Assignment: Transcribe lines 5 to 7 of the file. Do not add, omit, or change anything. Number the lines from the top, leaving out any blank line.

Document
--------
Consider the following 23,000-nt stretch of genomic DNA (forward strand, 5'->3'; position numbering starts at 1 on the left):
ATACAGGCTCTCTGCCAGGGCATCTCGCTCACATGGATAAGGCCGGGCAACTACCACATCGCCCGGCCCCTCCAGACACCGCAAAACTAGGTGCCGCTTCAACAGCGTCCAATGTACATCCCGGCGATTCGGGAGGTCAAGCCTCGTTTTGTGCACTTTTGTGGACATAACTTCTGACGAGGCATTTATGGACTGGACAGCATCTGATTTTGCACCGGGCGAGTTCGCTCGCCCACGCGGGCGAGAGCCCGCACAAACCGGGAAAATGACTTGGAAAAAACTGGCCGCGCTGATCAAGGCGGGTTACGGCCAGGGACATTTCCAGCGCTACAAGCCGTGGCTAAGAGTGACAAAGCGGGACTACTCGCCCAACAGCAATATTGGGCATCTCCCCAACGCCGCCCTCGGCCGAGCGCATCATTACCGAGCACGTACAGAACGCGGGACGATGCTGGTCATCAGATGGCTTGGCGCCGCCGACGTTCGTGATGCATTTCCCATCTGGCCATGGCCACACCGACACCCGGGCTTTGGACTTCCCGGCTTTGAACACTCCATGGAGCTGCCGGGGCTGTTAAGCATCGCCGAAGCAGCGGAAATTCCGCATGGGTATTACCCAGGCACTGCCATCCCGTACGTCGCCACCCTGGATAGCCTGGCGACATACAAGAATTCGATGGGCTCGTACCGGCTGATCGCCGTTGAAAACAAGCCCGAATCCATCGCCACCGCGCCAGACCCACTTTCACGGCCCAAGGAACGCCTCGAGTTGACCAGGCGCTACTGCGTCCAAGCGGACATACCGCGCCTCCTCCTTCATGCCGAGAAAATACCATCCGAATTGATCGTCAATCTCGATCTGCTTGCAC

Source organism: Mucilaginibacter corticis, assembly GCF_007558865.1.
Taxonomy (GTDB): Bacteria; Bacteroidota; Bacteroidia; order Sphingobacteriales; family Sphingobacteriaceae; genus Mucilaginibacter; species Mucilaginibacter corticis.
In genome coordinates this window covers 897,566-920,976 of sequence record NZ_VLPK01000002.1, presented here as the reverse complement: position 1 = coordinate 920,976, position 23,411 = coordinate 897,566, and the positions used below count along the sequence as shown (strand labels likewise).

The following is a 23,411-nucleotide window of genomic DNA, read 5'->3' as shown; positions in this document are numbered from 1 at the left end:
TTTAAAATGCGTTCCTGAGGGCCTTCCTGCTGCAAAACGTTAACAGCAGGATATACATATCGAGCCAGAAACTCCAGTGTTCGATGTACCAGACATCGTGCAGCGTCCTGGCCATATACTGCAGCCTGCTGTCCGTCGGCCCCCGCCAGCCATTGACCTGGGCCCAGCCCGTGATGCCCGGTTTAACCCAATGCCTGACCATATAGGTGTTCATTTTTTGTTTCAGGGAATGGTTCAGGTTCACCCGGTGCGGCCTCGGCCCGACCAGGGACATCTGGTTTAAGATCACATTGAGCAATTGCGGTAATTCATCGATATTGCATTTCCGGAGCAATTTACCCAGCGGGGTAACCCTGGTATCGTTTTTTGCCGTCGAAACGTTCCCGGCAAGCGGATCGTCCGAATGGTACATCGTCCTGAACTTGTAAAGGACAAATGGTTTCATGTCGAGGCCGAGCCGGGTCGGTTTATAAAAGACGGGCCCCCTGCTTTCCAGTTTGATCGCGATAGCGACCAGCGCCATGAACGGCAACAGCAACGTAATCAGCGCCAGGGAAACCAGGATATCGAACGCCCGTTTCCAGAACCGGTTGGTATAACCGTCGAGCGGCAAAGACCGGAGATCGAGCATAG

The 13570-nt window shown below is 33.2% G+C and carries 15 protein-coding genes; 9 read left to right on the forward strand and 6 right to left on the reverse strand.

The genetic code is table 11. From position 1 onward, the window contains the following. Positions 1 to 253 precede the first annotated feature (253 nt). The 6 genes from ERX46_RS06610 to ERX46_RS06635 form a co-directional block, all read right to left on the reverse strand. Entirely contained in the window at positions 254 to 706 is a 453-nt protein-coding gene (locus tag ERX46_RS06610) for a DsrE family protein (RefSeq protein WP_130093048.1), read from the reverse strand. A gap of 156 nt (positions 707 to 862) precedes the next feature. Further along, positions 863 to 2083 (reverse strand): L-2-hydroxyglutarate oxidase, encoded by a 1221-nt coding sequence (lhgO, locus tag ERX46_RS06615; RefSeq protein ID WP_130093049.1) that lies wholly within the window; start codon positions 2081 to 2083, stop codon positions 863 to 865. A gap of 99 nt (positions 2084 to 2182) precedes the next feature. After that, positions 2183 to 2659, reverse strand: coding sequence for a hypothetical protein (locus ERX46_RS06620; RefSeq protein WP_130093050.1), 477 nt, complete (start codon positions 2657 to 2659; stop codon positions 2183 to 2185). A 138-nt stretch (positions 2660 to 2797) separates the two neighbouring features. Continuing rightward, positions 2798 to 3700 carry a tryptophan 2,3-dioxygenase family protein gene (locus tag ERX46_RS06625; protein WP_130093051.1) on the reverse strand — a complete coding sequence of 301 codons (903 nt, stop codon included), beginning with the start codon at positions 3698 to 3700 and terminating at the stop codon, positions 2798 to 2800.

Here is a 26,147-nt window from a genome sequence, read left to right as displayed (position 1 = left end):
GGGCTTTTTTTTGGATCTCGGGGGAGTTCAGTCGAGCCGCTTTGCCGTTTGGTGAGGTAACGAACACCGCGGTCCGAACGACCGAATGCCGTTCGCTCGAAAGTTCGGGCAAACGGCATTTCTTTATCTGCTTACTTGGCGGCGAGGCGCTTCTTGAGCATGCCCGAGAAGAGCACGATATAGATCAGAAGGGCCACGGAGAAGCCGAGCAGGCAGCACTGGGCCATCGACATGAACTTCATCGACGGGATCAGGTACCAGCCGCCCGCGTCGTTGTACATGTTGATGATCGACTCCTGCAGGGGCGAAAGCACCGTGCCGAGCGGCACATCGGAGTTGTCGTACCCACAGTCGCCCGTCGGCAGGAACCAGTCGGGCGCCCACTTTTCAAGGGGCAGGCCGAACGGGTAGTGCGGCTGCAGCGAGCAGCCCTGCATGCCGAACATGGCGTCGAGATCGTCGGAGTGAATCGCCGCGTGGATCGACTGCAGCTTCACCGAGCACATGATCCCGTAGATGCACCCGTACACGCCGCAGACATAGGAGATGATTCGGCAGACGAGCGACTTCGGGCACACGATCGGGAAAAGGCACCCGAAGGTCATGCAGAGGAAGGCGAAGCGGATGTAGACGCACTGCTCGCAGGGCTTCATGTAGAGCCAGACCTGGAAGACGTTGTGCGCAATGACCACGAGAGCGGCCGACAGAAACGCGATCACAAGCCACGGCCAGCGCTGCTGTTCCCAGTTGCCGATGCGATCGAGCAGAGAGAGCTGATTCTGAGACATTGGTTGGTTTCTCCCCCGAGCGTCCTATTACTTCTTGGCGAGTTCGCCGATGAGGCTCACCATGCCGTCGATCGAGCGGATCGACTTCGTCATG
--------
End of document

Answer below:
In genome coordinates this window covers 897,566-920,976 of sequence record NZ_VLPK01000002.1, presented here as the reverse complement: position 1 = coordinate 920,976, position 23,411 = coordinate 897,566, and the positions used below count along the sequence as shown (strand labels likewise).

The following is a 23,411-nucleotide window of genomic DNA, read 5'->3' as shown; positions in this document are numbered from 1 at the left end:
TTTAAAATGCGTTCCTGAGGGCCTTCCTGCTGCAAAACGTTAACAGCAGGATATACATATCGAGCCAGAAACTCCAGTGTTCGATGTACCAGACATCGTGCAGCGTCCTGGCCATATACTGCAGCCTGCTGTCCGTCGGCCCCCGCCAGCCATTGACCTGGGCCCAGCCCGTGATGCCCGGTTTAACCCAATGCCTGACCATATAGGTGTTCATTTTTTGTTTCAGGGAATGGTTCAGGTTCACCCGGTGCGGCCTCGGCCCGACCAGGGACATCTGGTTTAAGATCACATTGAGCAATTGCGGTAATTCATCGATATTGCATTTCCGGAGCAATTTACCCAGCGGGGTAACCCTGGTATCGTTTTTTGCCGTCGAAACGTTCCCGGCAAGCGGATCGTCCGAATGGTACATCGTCCTGAACTTGTAAAGGACAAATGGTTTCATGTCGAGGCCGAGCCGGGTCGGTTTATAAAAGACGGGCCCCCTGCTTTCCAGTTTGATCGCGATAGCGACCAGCGCCATGAACGGCAACAGCAACGTAATCAGCGCCAGGGAAACCAGGATATCGAACGCCCGTTTCCAGAACCGGTTGGTATAACCGTCGAGCGGCAAAGACCGGAGATCGAGCATAG